Fibromyalgia and Autoimmune Disease Is There A Connection?

Could fibromyalgia be due to an autoimmune disease?

New research suggests there may be an autoimmune reaction causing fibromyalgia symptoms.

Current estimates suggest that at least 1 in 40 people are affected by FMS worldwide (80% of which are women) and is commonly characterized by widespread pain throughout the body, as well as fatigue (often referred to as ‘fibro fog’) and emotional distress. It most commonly develops between the ages of 25 and 55, although children can also get it.

Those with fibromyalgia have numerous similar symptoms as those some common autoimmune diseases.

An Autoimmune disease has always been suspected, but never found. However, new research may be on to something.

New Fascinating Research Article

New research from the Institute of Psychiatry, Psychology & Neuroscience (IoPPN) at King’s College London, in collaboration with the University of Liverpool and the Karolinska Institute, has shown some symptoms associated with fibromyalgia syndrome (FMS) are in fact caused by an autoimmune reaction.

The research shows that the autoimmune reaction is caused by antibodies that when triggered, increase the activity of pain-sensing nerves throughout the body.

Antibodies, also known as immunoglobulins, are proteins produced by the immune system in response to the presence of foreign substances, such as bacteria, viruses, or other pathogens.

Antibodies play a crucial role in the immune response by binding to specific antigens (molecules on the surface of pathogens) and marking them for destruction by other immune cells. This process helps the body to recognize and eliminate harmful invaders, protecting against infections and diseases.

Antibodies are produced by a type of white blood cell called B cells and come in various forms, each with specific functions in the immune system.

Autoimmune disease is a condition in which the immune system mistakenly attacks the body’s own cells and tissues. This can lead to inflammation and damage to various organs and tissues, causing a wide range of symptoms and health problems.

There are over 80 different autoimmune diseases, including rheumatoid arthritis, lupus, type 1 diabetes, and multiple sclerosis. Treatment for autoimmune diseases typically involves managing symptoms and suppressing the immune system to reduce inflammation and prevent further damage.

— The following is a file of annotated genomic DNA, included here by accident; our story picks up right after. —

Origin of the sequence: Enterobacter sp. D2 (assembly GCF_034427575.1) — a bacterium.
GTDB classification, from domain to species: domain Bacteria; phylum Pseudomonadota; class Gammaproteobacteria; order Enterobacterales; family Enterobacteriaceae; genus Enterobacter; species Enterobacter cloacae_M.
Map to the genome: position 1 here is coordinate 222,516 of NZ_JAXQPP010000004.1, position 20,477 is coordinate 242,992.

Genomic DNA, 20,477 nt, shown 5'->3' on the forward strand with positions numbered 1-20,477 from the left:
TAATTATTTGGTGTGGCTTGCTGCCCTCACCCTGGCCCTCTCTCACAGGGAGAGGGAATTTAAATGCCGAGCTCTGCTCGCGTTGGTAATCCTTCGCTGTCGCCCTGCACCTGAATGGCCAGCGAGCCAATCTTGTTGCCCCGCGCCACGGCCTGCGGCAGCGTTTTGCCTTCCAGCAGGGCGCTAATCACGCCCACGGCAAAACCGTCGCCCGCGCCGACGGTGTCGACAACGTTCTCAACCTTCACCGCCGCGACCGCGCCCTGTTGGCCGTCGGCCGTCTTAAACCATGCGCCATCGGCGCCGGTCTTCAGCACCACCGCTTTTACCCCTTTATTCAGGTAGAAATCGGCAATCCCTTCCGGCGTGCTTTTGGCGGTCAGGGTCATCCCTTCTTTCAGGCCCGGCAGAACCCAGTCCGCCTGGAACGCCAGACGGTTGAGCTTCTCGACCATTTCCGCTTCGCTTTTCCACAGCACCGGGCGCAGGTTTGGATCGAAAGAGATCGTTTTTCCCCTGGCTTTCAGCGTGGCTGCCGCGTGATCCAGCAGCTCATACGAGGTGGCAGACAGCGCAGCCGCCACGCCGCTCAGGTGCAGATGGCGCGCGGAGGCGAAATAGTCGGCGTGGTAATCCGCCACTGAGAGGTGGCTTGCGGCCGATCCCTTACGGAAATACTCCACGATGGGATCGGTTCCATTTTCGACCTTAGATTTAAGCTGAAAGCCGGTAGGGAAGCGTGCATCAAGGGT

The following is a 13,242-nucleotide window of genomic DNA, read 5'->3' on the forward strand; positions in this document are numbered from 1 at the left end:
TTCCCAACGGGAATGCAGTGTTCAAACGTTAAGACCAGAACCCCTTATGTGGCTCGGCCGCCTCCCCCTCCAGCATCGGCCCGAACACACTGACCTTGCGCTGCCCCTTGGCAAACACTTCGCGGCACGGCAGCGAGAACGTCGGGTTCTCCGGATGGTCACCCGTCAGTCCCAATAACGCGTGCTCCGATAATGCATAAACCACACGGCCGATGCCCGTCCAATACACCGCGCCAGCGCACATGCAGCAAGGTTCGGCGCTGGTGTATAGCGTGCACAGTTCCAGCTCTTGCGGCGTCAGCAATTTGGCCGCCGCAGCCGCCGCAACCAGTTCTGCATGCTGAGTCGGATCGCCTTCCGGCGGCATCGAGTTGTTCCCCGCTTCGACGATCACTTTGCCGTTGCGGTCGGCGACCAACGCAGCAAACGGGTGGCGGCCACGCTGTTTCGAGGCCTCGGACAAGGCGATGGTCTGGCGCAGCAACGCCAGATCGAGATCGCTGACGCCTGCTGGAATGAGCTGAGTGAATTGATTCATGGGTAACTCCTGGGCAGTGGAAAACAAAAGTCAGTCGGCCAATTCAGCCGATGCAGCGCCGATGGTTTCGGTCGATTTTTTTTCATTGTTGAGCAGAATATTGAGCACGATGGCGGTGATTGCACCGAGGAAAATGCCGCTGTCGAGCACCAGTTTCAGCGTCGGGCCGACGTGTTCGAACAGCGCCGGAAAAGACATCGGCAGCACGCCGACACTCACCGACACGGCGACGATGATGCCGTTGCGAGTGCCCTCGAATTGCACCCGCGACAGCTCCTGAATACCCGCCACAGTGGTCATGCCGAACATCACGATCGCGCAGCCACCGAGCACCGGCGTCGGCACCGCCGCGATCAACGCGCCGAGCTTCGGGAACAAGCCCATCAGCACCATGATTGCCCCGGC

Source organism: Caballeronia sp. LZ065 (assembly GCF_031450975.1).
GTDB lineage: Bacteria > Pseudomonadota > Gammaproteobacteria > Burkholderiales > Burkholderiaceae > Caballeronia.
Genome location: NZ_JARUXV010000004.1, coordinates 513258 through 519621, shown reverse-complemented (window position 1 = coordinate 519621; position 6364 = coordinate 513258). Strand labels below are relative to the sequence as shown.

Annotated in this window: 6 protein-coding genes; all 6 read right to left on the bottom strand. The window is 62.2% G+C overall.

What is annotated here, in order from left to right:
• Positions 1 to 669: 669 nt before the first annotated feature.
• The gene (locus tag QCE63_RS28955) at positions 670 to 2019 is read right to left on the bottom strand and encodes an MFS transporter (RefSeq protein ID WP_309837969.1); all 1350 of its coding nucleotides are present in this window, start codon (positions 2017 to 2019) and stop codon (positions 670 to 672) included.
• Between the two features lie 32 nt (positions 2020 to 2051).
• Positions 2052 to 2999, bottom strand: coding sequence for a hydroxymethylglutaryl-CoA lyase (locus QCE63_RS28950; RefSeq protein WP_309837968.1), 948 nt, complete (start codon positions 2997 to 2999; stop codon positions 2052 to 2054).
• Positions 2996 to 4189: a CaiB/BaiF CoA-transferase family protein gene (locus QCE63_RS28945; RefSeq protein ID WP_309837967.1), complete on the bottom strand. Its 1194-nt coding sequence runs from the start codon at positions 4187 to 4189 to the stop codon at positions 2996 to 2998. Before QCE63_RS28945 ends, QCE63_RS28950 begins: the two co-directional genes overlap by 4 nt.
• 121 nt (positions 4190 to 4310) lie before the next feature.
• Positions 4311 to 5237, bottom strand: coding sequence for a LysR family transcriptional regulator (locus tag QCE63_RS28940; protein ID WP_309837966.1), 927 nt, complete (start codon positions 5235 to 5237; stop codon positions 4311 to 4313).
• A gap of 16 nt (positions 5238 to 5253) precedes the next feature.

It’s not so far fetched. Could an autoimmune disorder be “the cause” of fibromyalgia?

The new research shows that fibromyalgia may be a disease of the immune system, rather than the currently held view that it originates in the brain.

The study, published today in the Journal of Clinical Investigation, demonstrates that the increased pain sensitivity, muscle weakness, reduced movement, and reduced number of small nerve-fibers in the skin that are typical of FMS, are all a consequence of patient antibodies.

“The implications of this study are profound. Establishing that fibromyalgia is an autoimmune disorder will transform how we view the condition and should pave the way for more effective treatments for the millions of people affected. Our work has uncovered a whole new area of therapeutic options and should give real hope to fibromyalgia patients.

Previous exploration of therapies has been hampered by our limited understanding of the illness. This should now change. Treatment for FMS is focussed on gentle aerobic exercises, as well as drug and psychological therapies designed to manage pain, although these have proven ineffective in most patients and have left behind an enormous unmet clinical need.”

Dr David Andersson, study primary investigator, King’s College London


Injected Mice Develop Fibromyalgia

The researchers injected mice with antibodies from people living with FMS and observed that the mice rapidly developed an increased sensitivity to pressure and cold, as well as displaying reduced movement grip strength.

In contrast, mice that were injected with antibodies from healthy people were unaffected, demonstrating that patient antibodies cause, or at least are a major contributor to the disease.

Furthermore, the mice injected with fibromyalgia antibodies recovered after a few weeks, when antibodies had been cleared from their system.

This finding strongly suggests that therapies, which reduce antibody levels in patients, are likely to be effective treatments.

Professor Camilla Svensson, the study’s primary investigator from Karolinska Institute said, “Antibodies from people with FMS living in two different countries, the UK and Sweden, gave similar results, which adds enormous strength to our findings.